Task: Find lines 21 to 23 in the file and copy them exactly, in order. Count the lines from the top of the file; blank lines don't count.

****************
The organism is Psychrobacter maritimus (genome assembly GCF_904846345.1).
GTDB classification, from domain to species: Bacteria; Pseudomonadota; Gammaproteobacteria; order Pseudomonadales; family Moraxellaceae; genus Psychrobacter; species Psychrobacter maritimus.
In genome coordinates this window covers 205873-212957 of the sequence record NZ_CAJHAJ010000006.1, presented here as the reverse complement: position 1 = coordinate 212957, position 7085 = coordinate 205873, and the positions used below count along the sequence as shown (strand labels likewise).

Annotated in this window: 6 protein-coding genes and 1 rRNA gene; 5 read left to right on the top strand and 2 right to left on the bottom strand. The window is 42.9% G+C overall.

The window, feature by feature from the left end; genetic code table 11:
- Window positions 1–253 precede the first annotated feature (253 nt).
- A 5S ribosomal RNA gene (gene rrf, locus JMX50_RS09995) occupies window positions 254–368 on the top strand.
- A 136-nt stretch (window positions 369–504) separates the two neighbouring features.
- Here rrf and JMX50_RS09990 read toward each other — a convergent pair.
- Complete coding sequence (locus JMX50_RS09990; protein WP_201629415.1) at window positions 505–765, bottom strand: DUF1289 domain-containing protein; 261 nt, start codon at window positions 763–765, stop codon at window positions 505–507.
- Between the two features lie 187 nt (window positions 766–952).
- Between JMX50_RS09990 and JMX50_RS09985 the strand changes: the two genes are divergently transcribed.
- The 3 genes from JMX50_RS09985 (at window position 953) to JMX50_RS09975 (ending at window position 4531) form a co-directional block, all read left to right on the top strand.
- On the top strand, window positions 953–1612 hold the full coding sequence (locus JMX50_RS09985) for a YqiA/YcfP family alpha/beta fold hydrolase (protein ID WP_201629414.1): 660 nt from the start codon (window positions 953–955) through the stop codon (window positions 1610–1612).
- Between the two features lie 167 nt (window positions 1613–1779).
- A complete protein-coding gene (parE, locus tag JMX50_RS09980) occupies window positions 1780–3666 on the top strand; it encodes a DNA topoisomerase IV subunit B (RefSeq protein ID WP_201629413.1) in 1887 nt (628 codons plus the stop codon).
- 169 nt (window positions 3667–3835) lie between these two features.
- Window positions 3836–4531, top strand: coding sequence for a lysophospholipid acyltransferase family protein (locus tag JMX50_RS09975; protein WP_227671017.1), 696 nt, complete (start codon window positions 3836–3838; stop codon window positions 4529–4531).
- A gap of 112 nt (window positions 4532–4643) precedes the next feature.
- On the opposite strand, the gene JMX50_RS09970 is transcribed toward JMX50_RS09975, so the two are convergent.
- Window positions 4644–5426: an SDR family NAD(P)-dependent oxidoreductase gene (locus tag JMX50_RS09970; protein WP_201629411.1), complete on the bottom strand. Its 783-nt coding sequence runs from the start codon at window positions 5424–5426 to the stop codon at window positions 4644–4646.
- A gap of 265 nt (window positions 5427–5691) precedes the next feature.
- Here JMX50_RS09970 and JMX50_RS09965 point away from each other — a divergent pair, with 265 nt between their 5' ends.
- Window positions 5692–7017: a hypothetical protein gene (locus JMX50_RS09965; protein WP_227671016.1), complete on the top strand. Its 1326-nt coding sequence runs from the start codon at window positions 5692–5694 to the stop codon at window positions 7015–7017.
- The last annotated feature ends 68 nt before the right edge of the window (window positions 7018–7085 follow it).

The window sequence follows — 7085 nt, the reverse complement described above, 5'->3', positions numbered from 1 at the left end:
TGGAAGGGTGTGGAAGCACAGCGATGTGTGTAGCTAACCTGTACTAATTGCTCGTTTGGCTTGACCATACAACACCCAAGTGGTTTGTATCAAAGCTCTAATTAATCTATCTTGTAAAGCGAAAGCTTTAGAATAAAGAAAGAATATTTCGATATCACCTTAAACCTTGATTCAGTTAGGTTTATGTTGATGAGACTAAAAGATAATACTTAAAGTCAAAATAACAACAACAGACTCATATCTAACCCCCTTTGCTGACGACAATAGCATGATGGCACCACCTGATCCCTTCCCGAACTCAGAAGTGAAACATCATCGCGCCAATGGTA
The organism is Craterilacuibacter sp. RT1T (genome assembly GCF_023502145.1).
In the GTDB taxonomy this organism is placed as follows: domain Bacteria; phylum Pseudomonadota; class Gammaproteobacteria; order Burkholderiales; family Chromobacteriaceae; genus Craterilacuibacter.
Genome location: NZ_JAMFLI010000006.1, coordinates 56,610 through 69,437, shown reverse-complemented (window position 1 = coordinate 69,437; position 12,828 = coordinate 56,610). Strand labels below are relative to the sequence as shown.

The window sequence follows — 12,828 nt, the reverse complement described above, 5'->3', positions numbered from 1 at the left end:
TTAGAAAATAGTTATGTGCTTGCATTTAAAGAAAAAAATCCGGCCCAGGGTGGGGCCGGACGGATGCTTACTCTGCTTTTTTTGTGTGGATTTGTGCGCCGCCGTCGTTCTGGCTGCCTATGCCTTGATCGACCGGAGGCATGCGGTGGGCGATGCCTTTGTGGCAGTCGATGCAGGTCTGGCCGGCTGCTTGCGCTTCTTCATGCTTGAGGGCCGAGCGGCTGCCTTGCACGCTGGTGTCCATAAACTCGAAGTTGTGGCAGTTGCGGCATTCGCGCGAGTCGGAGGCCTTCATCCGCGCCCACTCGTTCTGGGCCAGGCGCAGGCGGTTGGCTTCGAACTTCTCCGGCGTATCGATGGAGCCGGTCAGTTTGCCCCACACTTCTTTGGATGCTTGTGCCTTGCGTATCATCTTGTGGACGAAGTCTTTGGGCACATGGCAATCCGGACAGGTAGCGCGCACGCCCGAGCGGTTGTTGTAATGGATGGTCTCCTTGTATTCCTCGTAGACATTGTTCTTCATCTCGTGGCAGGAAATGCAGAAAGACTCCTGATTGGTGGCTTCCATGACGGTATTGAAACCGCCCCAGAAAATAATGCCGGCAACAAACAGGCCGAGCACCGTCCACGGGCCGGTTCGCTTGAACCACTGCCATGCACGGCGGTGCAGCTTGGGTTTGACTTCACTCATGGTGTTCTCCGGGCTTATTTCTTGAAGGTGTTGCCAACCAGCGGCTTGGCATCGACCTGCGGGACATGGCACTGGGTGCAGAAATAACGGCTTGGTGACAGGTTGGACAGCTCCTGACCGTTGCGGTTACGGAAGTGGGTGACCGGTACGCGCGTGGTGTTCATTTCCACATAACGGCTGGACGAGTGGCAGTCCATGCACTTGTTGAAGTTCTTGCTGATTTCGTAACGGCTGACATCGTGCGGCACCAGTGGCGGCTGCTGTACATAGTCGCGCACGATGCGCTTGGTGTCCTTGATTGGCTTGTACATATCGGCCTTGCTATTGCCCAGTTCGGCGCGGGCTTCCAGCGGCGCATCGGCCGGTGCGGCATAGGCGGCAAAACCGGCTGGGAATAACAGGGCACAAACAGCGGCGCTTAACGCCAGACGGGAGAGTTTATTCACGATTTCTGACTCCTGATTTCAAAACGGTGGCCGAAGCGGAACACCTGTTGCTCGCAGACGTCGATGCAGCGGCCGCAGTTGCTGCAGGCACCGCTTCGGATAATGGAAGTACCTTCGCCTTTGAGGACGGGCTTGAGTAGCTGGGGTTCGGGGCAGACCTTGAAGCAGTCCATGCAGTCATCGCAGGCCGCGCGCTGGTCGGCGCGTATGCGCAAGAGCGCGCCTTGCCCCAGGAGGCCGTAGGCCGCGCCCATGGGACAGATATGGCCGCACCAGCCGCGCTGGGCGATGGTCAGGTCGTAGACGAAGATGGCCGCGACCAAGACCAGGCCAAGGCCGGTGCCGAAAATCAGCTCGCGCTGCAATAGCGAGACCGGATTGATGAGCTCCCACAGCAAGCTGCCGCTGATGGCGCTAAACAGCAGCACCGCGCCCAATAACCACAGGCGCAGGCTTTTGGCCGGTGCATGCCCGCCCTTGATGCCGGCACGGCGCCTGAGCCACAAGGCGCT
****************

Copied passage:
- Window positions 4644–5426: an SDR family NAD(P)-dependent oxidoreductase gene (locus tag JMX50_RS09970; protein WP_201629411.1), complete on the bottom strand. Its 783-nt coding sequence runs from the start codon at window positions 5424–5426 to the stop codon at window positions 4644–4646.
- A gap of 265 nt (window positions 5427–5691) precedes the next feature.
- Here JMX50_RS09970 and JMX50_RS09965 point away from each other — a divergent pair, with 265 nt between their 5' ends.